Once again Jim, this one is on me and I apologize for not getting back to you on this.

Sept. 2, 11:23 a.m. From: Jim — All, you will have to find another solution for the door controls. Those bollards are an accident waiting to happen. I will not have a firefighter unfamiliar with the building running into one of them in the middle of the night and believe me, there will be firefighters unfamiliar with the building in there every week. Even if they see it during the day, at 2:00 in the morning all bets are off. We cannot have a building that is so “one off” from the rest of the inventory. The architecture is getting in the way of an operational firehouse.

Sept. 16, From: Jim — OK, let me get this straight. Everyone would rather meet an artificial deadline rather the design be a workable, functional building?

Dismissing the 70/75 percent set and pushing all our comments to the 95 percent set is making everyone behave exactly as I predicted. God forbid that any changes are suggested, “It’s too late and we’re at 95 percent.” Well, guess what, when you make a quantum leap and double the amount of information from one review set to the next, there will be mistakes, assumptions and corrections and these take time to make right. My “changes to the design” aside, there are major inconsistencies from Architecture to Mechanical, Electrical, and Plumbing.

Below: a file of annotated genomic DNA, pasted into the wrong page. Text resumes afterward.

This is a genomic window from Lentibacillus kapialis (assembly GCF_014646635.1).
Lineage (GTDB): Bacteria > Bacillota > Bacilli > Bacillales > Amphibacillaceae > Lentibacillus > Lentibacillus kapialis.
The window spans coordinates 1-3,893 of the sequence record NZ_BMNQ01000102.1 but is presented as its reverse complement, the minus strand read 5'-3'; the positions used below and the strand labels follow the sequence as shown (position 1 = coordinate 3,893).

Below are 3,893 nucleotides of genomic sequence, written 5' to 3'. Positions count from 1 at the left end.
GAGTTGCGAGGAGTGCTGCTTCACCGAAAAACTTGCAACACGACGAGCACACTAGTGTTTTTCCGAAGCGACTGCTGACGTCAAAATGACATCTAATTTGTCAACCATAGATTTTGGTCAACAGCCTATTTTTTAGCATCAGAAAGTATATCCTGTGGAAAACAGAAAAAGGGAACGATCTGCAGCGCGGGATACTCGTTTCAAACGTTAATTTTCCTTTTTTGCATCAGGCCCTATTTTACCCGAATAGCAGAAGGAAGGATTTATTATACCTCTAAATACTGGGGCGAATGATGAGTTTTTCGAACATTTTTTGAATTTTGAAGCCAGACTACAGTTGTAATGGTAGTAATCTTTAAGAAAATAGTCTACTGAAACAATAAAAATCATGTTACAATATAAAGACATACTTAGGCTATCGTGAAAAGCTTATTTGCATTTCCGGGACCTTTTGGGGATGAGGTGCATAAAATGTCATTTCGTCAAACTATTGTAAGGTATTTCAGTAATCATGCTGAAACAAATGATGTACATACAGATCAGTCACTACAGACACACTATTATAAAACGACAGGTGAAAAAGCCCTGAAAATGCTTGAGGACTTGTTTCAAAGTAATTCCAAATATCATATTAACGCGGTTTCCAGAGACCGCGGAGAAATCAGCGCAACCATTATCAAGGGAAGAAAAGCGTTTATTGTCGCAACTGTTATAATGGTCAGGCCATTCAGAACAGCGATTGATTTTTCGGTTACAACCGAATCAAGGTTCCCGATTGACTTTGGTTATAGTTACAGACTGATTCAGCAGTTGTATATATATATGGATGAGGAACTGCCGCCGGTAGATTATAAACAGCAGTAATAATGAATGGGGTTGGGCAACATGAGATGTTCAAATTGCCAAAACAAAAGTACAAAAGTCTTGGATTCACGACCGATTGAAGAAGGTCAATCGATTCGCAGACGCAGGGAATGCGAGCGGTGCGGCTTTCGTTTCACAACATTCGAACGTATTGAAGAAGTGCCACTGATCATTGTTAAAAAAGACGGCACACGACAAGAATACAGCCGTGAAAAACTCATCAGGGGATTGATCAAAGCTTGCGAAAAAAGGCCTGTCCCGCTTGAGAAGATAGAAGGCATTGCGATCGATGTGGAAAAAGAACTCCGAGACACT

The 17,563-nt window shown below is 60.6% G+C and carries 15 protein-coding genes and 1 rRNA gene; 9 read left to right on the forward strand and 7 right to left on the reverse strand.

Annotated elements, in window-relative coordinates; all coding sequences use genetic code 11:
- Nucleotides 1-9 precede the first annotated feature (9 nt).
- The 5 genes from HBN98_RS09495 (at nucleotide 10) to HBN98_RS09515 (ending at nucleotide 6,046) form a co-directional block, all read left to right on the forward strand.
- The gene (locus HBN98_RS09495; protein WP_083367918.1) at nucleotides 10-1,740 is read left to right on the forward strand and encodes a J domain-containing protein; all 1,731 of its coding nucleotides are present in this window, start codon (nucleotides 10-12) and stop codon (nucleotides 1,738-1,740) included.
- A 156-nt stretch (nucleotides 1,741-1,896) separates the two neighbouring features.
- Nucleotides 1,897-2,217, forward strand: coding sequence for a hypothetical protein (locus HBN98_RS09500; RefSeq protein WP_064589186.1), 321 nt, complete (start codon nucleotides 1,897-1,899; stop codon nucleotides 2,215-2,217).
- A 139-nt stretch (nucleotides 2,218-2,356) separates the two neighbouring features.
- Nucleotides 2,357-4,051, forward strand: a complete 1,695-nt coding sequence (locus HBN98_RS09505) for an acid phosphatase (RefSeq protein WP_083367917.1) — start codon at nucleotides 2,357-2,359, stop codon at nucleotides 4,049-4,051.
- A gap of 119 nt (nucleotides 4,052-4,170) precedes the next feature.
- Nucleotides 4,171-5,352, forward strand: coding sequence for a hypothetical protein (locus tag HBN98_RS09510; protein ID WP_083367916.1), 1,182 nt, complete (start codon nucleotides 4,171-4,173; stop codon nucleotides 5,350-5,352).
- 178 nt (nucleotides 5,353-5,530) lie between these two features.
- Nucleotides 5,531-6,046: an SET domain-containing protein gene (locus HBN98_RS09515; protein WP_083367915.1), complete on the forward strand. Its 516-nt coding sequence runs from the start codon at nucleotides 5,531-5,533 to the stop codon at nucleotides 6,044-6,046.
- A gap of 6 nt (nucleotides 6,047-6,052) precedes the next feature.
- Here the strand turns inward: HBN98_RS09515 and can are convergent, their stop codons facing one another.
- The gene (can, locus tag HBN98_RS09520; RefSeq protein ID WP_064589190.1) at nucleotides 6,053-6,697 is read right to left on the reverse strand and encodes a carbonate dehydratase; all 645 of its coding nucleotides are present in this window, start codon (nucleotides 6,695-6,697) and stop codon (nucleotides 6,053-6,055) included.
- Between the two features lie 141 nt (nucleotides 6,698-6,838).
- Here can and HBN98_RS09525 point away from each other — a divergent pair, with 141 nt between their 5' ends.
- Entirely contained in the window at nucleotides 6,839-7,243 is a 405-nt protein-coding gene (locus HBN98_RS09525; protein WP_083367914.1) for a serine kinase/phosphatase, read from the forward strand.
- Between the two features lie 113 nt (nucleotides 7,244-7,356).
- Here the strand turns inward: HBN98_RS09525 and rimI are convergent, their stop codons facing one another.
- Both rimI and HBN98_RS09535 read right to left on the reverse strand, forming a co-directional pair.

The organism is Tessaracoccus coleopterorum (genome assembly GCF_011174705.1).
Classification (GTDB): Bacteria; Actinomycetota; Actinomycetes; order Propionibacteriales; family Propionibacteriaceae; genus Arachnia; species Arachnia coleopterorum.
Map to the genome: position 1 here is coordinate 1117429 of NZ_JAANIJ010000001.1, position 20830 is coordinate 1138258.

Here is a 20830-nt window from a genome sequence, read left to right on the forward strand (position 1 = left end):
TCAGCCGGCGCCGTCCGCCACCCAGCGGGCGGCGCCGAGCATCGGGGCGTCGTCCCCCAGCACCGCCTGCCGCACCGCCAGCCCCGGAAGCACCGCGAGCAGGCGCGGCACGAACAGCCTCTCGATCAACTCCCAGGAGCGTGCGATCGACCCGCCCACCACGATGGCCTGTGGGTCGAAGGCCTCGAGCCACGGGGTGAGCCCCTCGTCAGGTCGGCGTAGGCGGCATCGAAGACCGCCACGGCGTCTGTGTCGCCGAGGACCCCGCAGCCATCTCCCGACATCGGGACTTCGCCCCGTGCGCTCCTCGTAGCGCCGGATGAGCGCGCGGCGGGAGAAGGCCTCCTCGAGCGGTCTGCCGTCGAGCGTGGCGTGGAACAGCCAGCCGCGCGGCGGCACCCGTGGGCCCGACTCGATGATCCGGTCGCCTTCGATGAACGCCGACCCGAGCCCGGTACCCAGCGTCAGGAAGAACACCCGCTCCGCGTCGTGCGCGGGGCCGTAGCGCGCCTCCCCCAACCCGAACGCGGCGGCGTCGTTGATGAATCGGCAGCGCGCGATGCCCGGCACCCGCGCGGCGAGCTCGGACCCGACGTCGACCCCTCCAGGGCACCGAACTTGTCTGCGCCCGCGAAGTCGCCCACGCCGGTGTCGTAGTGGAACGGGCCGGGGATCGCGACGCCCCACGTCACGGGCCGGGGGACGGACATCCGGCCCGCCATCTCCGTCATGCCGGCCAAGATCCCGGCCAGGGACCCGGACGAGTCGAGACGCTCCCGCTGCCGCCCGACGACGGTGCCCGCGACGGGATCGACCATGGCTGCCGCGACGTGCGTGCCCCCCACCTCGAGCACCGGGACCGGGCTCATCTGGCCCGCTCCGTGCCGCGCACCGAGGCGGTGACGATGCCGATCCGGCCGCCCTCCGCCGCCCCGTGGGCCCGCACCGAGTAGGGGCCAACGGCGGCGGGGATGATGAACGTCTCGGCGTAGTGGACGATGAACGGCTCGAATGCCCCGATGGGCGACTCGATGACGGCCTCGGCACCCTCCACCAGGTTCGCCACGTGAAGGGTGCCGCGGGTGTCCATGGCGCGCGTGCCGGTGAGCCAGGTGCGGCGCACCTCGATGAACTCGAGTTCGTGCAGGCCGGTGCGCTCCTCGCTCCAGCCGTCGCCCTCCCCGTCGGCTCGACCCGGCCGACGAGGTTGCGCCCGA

Sept. 23, 6:04 p.m. — From: City Architect — To: My Boss

In our recent discussion regarding the requested changes to the design of Fire Station #36, you recognized that any modifications to the current plans and specifications at 95 percent CD phase, would cause a delay in the scheduled delivery of the 100 percent Construction Documents due on Sept. 29, 2008. Furthermore, the Bid and Award dates would also have to slip, accordingly.

Additionally, you should realize that some of the fire department’s recommended changes at this time would carry additional project delivery costs. More specifically, consultant design fees and city staff review costs will increase. Additional Services will need to be negotiated with the consultant and approved before we can proceed with any revisions. These changes will also require the consultant to negotiate any unplanned design revisions with their sub-consultants that could also lead to further delay. One last consideration is that the longer design and construction documentation phase may require council approval to amend the consultant agreement to increase their compensation and extend the agreement in order to allow for consultant services to be available for the entire construction and project close-out period.